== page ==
From Kodiak to the moon: Student Kahryn Buchanan’s equations help future lunar missions By Sam Bishop

Above: Kahryn Buchanan works on her laptop in the Engineering Learning and Innovation Facility’s Usibelli Coal Mine Student Atrium in early 2020. UAF photo by JR Ancheta.

UAF student Kahryn Buchanan was back with her family on Kodiak Island this past spring, sent home by the coronavirus closure, when someone at NASA shot her an email.

The space agency wanted to know if she could she do a phone interview for a summer internship to which she had applied months before.

Buchanan didn’t get the email right away.

She was out camping. No service. The message didn’t load on her phone until she came back into signal range.

“As I got service, I got the email,” Buchanan recalled in a November interview. “It had ‘NASA’ in the subject line, so I started freaking out.”’

Buchanan, an 18-year-old now in her second year at UAF, got the interview and got the internship — despite being incommunicado when NASA first reached out.

Curiously, her work could help prevent that very problem for future astronauts on the moon.

During the internship, Buchanan created equations to simulate factors that could interfere with radio signals between a lunar ground station and an orbiting command module.

It was just her kind of work. At UAF, Buchanan is pursuing degrees in mechanical engineering, computer science and math. She took her first college-level math class at age 13. By the time she graduated from high school, she’d also earned an associate degree from Kodiak College.

“Math can be rough, but I love the feeling of solving an equation, and realizing I understand, from the back, what’s going on and I can replicate this as much as I want to,” she said during an interview in February 2020.

A summer at home

Shortly after that interview, campus closed and classes went online. Buchanan returned to Kodiak.

After securing the internship this spring, Buchanan wasn’t able to travel to NASA’s Glenn Research Center in Cleveland, Ohio, where she was originally to be based. Instead, she worked online all summer from home in Kodiak. Then, after the fall 2020 semester began, she worked another month from her room in the Cutler Apartment Complex on the Fairbanks campus.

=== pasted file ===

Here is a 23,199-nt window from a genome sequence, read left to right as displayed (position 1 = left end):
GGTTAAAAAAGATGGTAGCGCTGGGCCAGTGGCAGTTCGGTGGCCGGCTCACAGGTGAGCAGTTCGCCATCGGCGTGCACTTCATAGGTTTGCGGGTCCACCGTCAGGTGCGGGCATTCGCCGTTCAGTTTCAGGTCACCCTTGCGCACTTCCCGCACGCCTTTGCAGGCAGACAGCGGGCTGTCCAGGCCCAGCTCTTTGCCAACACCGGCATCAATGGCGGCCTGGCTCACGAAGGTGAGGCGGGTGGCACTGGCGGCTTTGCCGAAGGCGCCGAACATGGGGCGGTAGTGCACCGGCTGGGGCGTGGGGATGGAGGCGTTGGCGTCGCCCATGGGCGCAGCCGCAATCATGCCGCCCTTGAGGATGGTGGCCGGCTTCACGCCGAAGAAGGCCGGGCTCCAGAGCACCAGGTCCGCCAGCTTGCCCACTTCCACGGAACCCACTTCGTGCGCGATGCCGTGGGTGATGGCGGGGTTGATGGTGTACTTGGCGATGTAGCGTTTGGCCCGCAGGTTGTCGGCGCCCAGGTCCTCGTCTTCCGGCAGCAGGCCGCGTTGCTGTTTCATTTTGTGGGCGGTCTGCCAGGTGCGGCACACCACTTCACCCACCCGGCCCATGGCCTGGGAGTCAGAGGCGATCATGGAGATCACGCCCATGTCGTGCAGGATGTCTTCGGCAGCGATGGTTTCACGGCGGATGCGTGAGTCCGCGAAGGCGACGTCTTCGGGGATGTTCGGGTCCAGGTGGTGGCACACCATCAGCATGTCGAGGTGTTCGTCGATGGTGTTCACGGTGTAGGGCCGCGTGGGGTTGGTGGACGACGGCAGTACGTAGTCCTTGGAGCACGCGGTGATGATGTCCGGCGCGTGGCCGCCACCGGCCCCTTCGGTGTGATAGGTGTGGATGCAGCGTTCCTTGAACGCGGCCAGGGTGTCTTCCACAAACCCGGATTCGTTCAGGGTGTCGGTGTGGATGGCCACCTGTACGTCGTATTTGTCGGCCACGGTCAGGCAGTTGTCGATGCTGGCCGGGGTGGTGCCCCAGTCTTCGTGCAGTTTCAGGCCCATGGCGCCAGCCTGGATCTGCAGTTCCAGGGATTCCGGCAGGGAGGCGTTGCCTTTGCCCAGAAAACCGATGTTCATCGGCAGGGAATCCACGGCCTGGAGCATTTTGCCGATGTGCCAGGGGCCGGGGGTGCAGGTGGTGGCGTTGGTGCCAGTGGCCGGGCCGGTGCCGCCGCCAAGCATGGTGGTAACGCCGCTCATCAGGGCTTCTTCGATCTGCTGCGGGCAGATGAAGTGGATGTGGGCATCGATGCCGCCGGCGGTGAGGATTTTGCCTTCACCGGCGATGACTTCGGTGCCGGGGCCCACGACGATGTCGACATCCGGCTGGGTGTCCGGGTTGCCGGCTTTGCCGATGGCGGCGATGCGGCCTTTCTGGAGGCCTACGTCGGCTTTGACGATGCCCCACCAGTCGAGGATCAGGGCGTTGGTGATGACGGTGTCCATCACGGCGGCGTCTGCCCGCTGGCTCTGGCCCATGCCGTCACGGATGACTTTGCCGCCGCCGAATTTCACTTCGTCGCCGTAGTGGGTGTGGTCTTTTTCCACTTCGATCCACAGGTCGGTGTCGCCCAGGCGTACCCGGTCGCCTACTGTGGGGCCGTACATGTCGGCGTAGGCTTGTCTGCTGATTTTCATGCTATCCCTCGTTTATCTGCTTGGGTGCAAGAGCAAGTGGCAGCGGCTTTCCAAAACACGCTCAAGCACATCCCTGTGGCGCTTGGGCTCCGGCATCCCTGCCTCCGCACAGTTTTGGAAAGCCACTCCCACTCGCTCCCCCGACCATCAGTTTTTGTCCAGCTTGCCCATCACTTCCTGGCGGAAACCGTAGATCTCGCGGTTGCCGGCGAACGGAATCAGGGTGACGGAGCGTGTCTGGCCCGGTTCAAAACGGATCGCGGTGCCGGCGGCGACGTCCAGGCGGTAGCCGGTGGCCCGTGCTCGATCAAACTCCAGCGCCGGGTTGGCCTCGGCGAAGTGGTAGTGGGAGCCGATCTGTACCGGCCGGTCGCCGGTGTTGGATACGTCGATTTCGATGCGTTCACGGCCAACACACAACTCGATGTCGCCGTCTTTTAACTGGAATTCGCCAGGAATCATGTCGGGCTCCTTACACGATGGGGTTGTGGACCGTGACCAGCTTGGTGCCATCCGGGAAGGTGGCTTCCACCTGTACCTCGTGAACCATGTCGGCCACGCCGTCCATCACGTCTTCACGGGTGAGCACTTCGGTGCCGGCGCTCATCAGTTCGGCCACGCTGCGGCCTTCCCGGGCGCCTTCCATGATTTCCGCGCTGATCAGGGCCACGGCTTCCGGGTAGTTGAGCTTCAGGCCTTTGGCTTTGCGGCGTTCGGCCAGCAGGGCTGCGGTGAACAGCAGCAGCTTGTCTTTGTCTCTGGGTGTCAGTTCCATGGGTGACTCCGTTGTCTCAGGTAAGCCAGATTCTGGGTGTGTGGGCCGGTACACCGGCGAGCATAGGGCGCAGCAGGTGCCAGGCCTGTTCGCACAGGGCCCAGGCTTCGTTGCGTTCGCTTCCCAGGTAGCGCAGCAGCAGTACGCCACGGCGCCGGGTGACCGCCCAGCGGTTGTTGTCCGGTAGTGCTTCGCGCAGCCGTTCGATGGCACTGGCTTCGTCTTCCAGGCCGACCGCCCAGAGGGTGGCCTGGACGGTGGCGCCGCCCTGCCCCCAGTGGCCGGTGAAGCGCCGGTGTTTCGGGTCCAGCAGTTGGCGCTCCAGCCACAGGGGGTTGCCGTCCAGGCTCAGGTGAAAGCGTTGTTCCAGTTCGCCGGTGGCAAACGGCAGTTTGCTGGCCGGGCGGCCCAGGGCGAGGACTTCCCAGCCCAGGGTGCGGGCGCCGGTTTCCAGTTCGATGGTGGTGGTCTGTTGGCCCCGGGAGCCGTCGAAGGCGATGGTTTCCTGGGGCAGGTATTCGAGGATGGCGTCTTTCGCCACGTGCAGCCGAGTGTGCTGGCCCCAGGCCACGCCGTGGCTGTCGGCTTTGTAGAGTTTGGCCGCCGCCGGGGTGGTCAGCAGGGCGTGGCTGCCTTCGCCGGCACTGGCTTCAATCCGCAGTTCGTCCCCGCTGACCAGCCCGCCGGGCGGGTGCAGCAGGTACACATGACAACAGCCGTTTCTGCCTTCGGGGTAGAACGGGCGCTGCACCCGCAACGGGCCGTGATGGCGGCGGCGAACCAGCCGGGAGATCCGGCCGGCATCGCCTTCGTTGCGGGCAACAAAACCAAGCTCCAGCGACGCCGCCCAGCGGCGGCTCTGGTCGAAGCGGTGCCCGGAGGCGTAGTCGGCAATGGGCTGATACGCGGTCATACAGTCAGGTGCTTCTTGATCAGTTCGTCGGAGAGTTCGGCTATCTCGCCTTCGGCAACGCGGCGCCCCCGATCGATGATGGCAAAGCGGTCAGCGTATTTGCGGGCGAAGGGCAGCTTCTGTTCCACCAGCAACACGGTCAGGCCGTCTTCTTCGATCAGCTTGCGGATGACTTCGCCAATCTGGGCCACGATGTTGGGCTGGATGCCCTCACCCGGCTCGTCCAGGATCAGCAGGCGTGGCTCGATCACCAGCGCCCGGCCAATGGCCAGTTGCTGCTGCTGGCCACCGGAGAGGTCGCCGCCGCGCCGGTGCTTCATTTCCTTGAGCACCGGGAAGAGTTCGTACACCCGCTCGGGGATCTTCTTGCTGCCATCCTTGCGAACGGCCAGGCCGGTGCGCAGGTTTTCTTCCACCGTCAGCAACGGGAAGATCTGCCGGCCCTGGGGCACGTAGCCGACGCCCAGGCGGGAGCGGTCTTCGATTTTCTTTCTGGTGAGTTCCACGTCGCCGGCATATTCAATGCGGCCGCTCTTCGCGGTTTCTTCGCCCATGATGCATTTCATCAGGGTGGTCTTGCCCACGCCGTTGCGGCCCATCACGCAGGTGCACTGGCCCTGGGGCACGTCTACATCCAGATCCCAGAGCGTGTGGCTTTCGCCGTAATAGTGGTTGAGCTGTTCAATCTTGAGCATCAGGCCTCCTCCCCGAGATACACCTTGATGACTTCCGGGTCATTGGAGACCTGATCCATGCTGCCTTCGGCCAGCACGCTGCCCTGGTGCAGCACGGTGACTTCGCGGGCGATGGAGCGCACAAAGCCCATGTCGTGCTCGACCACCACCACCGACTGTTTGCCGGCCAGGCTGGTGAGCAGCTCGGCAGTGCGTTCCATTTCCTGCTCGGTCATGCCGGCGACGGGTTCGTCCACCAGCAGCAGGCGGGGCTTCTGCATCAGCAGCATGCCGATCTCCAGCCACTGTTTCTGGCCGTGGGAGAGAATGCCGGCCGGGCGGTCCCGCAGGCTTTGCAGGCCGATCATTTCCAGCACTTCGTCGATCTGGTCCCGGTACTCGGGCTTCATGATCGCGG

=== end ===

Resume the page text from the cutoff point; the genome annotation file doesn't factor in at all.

Kahryn Buchanan works on her NASA-supplied laptop while at home in Kodiak in summer 2020. Photo courtesy of NASA.

The internship was full-time, paid work, done on top of her full class load.

“It’s definitely been one of the toughest semesters I’ve had, but I think that’s how a lot of people are feeling this year,” she said. “I felt like I was behind from the very beginning, but things have worked out. I’m getting through it just like everybody else and working hard, and that’s all you can do.”

Image caption: The surface of an unnamed lunar crater is strewn with rubble on Aug. 2, 1971. David Scott and James Irwin, two of four astronauts on the Apollo 15 mission, captured the image while exploring the Mons Hadley Delta region. Image courtesy of NASA.

Returning to the moon

With NASA, Buchanan was on a team of three interns. The others were in California and Ohio.

NASA sent them each a laptop. Their task was to help understand something called “multipath interference” in radio communication between a lunar orbiter and a ground station.

“Multipath interference specifically refers to the phenomenon when part of your signal bounces off something in the environment and bounces back to the receiver,” Buchanan explained. “So you’re receiving two of the same signal, but they’re sort of staggered. So that causes interference.”

Three images from the Clementine spacecraft’s ultraviolet and visible light camera portray the moon’s 63-mile-wide Tycho crater and its central peak on Feb. 28, 1994. The pictures were produced with different filter combinations to reveal surface material types. Images courtesy of NASA.

NASA needs to know how that interference affects communication, said Peter Schemmel, an electronics engineer at the Glenn Research Center who served as the team’s mentor.

“NASA has big plans to return to the moon in 2024 and beyond, and multipath interference is a problem that we’re trying to understand and minimize,” he said.

Photo caption: Peter Schemmel. Photo courtesy of NASA.